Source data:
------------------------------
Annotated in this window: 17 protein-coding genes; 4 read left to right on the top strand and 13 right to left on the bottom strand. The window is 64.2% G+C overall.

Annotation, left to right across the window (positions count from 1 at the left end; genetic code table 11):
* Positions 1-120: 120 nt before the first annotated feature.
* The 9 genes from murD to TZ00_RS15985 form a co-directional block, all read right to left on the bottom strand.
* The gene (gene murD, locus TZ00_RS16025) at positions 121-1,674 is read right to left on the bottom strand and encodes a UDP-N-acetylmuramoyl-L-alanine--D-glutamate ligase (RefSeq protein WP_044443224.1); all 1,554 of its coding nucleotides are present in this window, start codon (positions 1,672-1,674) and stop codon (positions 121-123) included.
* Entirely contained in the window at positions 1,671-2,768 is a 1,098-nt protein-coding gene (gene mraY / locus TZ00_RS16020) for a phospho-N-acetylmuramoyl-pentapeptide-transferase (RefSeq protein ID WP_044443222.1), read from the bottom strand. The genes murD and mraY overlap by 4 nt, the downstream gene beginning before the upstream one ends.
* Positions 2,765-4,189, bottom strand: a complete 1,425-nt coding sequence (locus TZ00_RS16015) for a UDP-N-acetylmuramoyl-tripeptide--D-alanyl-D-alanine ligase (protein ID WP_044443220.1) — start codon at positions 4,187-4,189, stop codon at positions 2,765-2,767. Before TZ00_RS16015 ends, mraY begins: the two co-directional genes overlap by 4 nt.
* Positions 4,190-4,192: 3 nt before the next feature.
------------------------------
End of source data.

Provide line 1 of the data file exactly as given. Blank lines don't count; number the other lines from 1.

Annotated in this window: 17 protein-coding genes; 4 read left to right on the top strand and 13 right to left on the bottom strand. The window is 64.2% G+C overall.